With the launch of the #MeToo era, and increased attention being paid to other suspected workplace wrongdoing, the quality of your company’s internal investigation process is more important than ever.
XpertHR recently connected with a pair of leading investigators, Allison West and Michael W. Johnson, to discuss what to do, and just as importantly, what not to do when questioning witnesses. CBS News brought West in to deliver harassment training in the wake of Charlie Rose’s termination. Meanwhile, Johnson has provided client-specific investigations training to dozens of Fortune 500 companies.
West discussed what you need to know when investigating sexual harassment claims in her webinar, while Johnson spoke more generally in a wide-ranging podcast that focused on avoiding missteps when trying to judge an individual’s truthfulness in any sort of investigation.
Here are some of their top tips:
- Participation Does NOT Equal Welcomeness
Investigators must always remember there is a huge difference between welcomeness and consent when it comes to workplace harassment, said West. During her webinar with us, West noted a number of comments she often hears during investigations that serve to illustrate the difference:
- “She kept working on the team. How bad could it have been?”
- “Everyone loves my jokes. No one said they were offended.”
- “That’s just Joe. He didn’t mean anything by it.”
West explained that just because someone continues to work on a team does not mean they gave consent to be subjected to harassing behavior.
- Do Not Discount Hearsay
If you have watched any sort of courtroom drama, you’ve undoubtedly heard that hearsay evidence – providing secondhand testimony when the person being quoted is not present – is inadmissible in court.
But West calls herself a vocal proponent of hearsay evidence. “Hearsay can lead to relevant evidence,” she stressed. “Do not discount it! It’s investigator malpractice if you do not follow ALL of the facts.”
West explained that just because someone heard something secondhand does not mean it’s untrue. Investigators need to follow leads and assess credibility in he-said, she-said situations. “You’ll be clubbed on the witness stand if you’re asked why you didn’t talk to certain people,” she said.
- Ensure Victims Are Comfortable
Oftentimes an investigator conducts interviews in he-said, she-said cases with a sense that an accused sexual harasser might be guilty, according to Johnson. But the investigator often has no way of finding evidence to support that instinct.
“So what happens is a lot of these he-said, she-said cases are deemed unsubstantiated,” said Johnson. “And so the message that gets sent to employees is unless you have some smoking-gun evidence or an eyewitness, don’t bother coming forward.”
In Johnson’s experience, there are two key reasons why witnesses do not come forward in the absence of hard evidence:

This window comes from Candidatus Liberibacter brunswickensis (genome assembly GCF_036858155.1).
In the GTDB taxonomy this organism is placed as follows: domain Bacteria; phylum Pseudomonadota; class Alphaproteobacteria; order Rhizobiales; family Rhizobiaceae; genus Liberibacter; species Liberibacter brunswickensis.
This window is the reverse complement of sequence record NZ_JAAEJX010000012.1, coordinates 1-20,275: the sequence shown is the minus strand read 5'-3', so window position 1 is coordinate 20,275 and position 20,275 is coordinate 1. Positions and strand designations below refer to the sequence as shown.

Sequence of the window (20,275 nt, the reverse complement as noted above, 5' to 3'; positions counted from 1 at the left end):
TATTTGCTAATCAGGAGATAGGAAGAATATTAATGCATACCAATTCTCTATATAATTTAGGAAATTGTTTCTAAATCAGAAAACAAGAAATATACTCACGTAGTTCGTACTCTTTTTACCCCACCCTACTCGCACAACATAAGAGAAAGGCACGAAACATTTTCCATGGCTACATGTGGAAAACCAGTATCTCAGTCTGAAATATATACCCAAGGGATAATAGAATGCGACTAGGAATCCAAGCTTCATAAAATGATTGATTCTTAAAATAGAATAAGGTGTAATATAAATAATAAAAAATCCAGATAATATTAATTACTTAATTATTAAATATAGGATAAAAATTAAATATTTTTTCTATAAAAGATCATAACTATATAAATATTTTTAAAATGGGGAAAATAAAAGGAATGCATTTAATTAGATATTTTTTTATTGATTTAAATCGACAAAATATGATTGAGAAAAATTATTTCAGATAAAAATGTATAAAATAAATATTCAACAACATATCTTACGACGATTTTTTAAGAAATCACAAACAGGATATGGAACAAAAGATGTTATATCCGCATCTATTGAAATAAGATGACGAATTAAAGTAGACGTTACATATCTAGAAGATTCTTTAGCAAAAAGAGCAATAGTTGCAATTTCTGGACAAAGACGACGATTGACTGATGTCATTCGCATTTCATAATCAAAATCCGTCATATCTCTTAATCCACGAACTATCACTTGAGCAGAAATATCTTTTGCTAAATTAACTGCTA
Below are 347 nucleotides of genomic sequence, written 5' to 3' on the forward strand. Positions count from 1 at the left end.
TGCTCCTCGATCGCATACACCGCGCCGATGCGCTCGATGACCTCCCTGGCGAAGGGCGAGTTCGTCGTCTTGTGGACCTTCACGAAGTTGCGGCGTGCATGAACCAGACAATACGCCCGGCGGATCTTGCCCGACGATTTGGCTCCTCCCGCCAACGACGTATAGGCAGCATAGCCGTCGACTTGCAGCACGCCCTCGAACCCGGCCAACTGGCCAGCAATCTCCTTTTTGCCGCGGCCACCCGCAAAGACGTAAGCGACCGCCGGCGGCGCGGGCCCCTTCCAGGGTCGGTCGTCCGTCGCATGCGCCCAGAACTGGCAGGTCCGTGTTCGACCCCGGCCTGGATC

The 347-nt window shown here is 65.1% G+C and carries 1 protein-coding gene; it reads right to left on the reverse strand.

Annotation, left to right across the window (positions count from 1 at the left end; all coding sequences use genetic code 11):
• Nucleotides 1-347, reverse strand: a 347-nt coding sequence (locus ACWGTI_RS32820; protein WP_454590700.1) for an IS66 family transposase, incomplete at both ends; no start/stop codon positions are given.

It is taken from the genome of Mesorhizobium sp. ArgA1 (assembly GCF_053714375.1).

- Fear of retaliation; and
- Fear their claims will not be substantiated.
As a result, women and even men remain silent out of a belief that nothing will happen. “Unfortunately in most organizations they’re right,” concedes Johnson. “It’s not necessarily because of bad intention on the part of the employer, but just because they haven’t invested the resources to train the people doing the investigations properly.”
- Ask Open-Ended Questions
Johnson is a big proponent of letting witnesses do the vast majority of the talking. Asking yes or no questions or others that only require short responses can be problematic. “If the person is lying that makes it quite easy for them to maintain the lie,” he said.
Additionally, asking questions that are accusatory is a sure-fire way to get a witness to shut down. Instead, Johnson suggests asking a witness to tell you everything that happened and give as much detail as possible, while you gently prod, “And then what?”
“If they’re being truthful, we’ll likely get lots of details,” said Johnson. “If they’re lying, we’ll probably get a very bare-bones account of the story because when people are making up stories that never happened, to make up details takes a lot of mental effort.”
In a similar vein, West said an investigator should always ask certain questions to encourage people to open up:
But the California investigator is quick to caution against asking “why,” saying it’s a word that sounds accusatory. West added, “Ask ‘what was going on?’ instead of ‘why did you do that?’”
- No Place for Amateurs
Finally, there is no substitute for an experienced investigator when investigating a sexual harassment claim. Johnson notes that he has served as an expert witness where his only job was to attack the quality of a company’s investigation. “Part of that was the qualifications of the investigator, many of whom had not been trained in the latest research-based techniques,” he said.
West highly recommends getting an outside investigator, especially when the accused harasser is in a position of power. Pointing out the tremendous risk of retaliation, she said, “You need an experienced investigator” because of the extremely delicate nature of these investigations.
For more insights, check out The Top 10 Things You Need to Know When Investigating Sexual Harassment Claims featuring Allison West, and Investigations Expert Discusses How to Spot Deception featuring Michael W. Johnson.